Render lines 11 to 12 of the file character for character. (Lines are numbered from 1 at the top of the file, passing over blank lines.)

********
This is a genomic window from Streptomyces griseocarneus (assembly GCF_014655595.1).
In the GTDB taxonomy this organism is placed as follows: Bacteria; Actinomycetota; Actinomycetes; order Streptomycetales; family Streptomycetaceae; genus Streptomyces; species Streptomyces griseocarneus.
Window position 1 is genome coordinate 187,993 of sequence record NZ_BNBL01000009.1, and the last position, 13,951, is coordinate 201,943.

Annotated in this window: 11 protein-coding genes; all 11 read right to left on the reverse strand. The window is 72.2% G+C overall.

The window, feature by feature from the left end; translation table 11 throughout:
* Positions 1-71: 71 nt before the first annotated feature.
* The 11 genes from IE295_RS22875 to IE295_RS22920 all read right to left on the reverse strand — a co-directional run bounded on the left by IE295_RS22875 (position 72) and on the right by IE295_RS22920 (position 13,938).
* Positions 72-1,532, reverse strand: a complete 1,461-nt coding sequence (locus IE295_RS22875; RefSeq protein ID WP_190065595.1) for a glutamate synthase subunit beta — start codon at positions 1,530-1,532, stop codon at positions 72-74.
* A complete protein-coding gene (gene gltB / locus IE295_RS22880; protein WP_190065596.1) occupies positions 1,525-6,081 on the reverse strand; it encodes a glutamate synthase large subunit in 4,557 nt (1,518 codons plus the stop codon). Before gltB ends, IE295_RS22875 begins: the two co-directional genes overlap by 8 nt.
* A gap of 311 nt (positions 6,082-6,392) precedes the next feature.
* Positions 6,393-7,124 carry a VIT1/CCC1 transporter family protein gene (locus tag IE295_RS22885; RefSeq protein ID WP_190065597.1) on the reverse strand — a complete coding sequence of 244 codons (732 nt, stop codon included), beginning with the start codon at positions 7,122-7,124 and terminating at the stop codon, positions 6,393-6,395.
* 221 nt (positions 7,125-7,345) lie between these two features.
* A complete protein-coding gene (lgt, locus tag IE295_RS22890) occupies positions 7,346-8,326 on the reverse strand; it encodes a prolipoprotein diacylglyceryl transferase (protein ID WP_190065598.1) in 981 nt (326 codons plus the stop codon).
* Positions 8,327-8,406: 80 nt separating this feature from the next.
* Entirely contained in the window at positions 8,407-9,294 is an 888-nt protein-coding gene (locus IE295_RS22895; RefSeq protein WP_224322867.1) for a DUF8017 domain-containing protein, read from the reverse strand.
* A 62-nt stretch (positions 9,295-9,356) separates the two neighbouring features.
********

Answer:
* Positions 6,393-7,124 carry a VIT1/CCC1 transporter family protein gene (locus tag IE295_RS22885; RefSeq protein ID WP_190065597.1) on the reverse strand — a complete coding sequence of 244 codons (732 nt, stop codon included), beginning with the start codon at positions 7,122-7,124 and terminating at the stop codon, positions 6,393-6,395.
* 221 nt (positions 7,125-7,345) lie between these two features.